Council strikes – the greediest people in Kingston? Part 2

Bruce McDonald

£222k? Because he's worth it!

Those striking to retain a fair deal on the pensions they’ve worked for should not be confused with those who have displayed excess.

As The Guardian (not exactly the public sector’s harshest critic) reports “a senior local government officer on £100,000 a year will pick up £52,900 a year plus a lump sum of £123,750. Similar middle-class professionals in the private sector can only dream of such payouts, which would cost upwards of £1m to fund.”

Whilst strikers have every right to fight for their pensions (which average £5,600), there can be little argument that pensions for senior public officials have become an obscenity. However, they are a mere symptom rather than the cause. The pension arrangements in local government were clearly never designed with the expectation that any public employee would be drawing such obscene wages (in some cases dwarfing the salary paid to the Prime Minister). Unfortunately an unhealthy culture has been allowed to grow in what used to be considered public service.

Let’s call it the “L’Oreal culture” . Why? Because they think they’re “worth it”.

When New Labour looked at local government it declared that councils needed to learn from the private sector. Stuffy town halls could do with a bit of enterprise and business know-how to create a more modern, efficient form of government. But how could this be achieved? New leadership was, of course, seen as the answer.

Modern leadership. Business leadership. Expensive leadership.

If the giants of industry and the city were to turn their expertise towards shaking up local councils, they would have to be attracted with salary packages that could tempt them away from the private sector. A council would raise its chief executive salary to attract “a new kind of chief executive” and all the surrounding councils would use this as an excuse to raise their senior directors pay as they had fallen “below the local average” (which of course would continually rise with every pay bump).

“If you pay peanuts, you get monkeys” became the justification for a pay spiral ever upwards for chief executives and their directors. No one ever dared to ask, if you have previously been offering “peanuts” and have by this logic therefore only attracted “monkeys” to your senior positions, what is to be gained by now paying these same long serving simians in caviar?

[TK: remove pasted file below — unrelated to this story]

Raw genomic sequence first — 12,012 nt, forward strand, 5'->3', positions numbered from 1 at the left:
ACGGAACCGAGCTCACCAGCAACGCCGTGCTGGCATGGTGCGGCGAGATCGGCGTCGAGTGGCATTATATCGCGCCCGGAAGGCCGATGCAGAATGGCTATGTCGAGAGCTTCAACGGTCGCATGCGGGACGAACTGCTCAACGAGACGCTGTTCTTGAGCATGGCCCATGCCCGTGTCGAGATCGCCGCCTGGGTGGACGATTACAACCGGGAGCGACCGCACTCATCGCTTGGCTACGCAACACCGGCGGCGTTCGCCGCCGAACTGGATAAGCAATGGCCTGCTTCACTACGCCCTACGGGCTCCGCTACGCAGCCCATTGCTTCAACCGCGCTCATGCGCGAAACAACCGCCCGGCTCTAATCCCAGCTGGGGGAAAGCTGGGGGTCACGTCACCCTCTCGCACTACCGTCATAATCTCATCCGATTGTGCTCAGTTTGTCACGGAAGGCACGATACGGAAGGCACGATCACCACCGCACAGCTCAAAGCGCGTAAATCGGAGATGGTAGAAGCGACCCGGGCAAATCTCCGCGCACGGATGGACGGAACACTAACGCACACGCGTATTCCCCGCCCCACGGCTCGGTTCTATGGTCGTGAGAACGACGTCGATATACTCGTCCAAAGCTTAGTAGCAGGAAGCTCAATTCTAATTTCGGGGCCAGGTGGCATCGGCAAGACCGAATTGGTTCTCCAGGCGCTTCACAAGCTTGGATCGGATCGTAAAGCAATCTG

Let’s look at Kingston. In this time of economic downturn, public sector spending cuts and redundancies, how have Kingston’s senior management rewarded themselves?

In April, the Surrey Comet reported that Bruce MacDonald, chief executive of the council, had become Kingston’s highest paid public servant with a a total remuneration package of £222,000 a year – £179,000 in salary and £43,000 in employer’s pension contribution.

In February the council’s Senior Staff committee gave the personnel manager, or “Executive Head of Organisational Development and Strategic Business” in its native council jargon, an £18,000 (‘max’) pay rise. That’s right, at a time of cuts, pay freezes and job losses, the leadership of Kingston council thought that giving a massive pay rise to the officer responsible for handing out redundancy notices to dozens of council staff should be a priority. 

Then, most recently the council’s most senior managers were asked to consider taking a voluntary pay cut of 10% by councillors. A good opportunity to show real leadership by saving costs, protecting services to residents and possibly even some of their lower paid colleagues’ jobs? Not a chance. Cost cutting clearly only applies to the lower orders.

How can they possibly justify this?

Easy. “Because they’re worth it”.


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